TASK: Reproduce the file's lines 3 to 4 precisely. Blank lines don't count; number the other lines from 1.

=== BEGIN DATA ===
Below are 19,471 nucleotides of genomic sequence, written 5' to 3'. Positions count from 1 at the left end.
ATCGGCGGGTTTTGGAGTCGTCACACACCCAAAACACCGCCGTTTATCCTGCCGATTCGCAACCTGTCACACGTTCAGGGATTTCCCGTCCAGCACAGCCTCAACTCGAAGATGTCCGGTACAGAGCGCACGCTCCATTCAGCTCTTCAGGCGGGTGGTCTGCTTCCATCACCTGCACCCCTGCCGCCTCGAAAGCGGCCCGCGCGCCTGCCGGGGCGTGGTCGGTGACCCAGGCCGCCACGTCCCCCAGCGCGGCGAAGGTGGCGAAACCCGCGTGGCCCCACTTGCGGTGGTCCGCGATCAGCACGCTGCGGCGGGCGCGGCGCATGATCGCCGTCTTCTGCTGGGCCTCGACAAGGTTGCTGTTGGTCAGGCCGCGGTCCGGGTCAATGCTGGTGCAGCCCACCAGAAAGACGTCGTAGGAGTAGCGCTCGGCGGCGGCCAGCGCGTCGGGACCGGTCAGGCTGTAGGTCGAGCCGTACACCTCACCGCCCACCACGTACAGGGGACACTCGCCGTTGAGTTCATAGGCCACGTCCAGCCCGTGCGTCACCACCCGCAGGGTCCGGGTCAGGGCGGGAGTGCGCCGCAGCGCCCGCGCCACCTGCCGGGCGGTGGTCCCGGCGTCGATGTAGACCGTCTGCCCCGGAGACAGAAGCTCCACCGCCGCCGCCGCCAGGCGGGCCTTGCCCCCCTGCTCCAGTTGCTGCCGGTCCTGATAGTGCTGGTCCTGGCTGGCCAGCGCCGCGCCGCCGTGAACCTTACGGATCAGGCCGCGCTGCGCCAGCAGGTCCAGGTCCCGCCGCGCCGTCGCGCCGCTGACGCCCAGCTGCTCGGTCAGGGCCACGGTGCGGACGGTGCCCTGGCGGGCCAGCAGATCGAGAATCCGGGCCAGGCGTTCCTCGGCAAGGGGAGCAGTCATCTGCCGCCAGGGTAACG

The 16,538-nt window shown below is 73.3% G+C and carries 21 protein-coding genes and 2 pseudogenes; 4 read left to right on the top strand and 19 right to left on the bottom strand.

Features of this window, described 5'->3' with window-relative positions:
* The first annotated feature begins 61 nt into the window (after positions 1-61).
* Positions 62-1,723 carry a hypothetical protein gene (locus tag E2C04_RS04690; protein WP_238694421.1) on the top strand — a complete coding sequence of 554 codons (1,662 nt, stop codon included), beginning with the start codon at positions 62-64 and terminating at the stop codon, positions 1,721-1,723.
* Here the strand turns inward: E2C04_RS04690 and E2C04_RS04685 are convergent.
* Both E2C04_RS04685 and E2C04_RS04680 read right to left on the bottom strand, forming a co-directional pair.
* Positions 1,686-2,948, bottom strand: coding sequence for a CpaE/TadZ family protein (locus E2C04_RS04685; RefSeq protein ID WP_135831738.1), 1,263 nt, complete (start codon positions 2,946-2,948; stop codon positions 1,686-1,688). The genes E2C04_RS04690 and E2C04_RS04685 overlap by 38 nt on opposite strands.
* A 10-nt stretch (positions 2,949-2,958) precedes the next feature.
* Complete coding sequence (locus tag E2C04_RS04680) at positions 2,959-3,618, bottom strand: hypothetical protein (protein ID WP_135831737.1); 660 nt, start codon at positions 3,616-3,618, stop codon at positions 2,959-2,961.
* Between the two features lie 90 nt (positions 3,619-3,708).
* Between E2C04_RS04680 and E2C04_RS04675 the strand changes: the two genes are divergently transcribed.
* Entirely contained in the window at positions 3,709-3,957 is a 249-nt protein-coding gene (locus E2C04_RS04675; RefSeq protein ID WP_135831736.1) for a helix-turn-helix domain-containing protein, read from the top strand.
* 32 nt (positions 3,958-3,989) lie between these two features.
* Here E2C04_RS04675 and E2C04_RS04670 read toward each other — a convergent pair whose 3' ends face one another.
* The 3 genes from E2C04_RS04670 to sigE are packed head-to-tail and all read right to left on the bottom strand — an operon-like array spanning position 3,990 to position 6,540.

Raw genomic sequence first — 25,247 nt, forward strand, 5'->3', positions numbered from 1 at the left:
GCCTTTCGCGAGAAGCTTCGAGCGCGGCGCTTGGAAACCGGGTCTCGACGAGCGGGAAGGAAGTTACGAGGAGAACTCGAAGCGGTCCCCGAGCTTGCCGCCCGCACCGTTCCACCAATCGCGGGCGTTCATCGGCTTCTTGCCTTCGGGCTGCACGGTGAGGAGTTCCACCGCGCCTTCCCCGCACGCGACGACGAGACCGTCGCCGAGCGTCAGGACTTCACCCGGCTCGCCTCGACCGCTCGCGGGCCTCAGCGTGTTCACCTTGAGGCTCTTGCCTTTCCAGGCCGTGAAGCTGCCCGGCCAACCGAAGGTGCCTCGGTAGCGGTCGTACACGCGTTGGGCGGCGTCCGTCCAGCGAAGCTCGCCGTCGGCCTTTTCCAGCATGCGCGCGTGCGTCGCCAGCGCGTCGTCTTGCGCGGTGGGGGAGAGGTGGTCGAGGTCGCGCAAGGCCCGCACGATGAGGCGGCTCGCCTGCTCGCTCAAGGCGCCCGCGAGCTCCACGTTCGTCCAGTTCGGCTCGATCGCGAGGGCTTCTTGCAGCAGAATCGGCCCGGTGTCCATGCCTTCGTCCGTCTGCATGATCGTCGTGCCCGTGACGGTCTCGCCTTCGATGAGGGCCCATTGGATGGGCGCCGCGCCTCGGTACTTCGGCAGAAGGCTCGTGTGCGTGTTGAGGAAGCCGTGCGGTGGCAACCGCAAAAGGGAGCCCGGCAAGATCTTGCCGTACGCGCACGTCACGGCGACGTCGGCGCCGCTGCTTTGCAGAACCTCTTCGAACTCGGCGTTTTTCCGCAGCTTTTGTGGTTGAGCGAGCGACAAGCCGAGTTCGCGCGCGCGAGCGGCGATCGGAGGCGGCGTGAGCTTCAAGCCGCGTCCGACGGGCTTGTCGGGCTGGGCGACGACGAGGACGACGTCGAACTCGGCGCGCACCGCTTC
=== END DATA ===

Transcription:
The 16,538-nt window shown below is 73.3% G+C and carries 21 protein-coding genes and 2 pseudogenes; 4 read left to right on the top strand and 19 right to left on the bottom strand.

Features of this window, described 5'->3' with window-relative positions: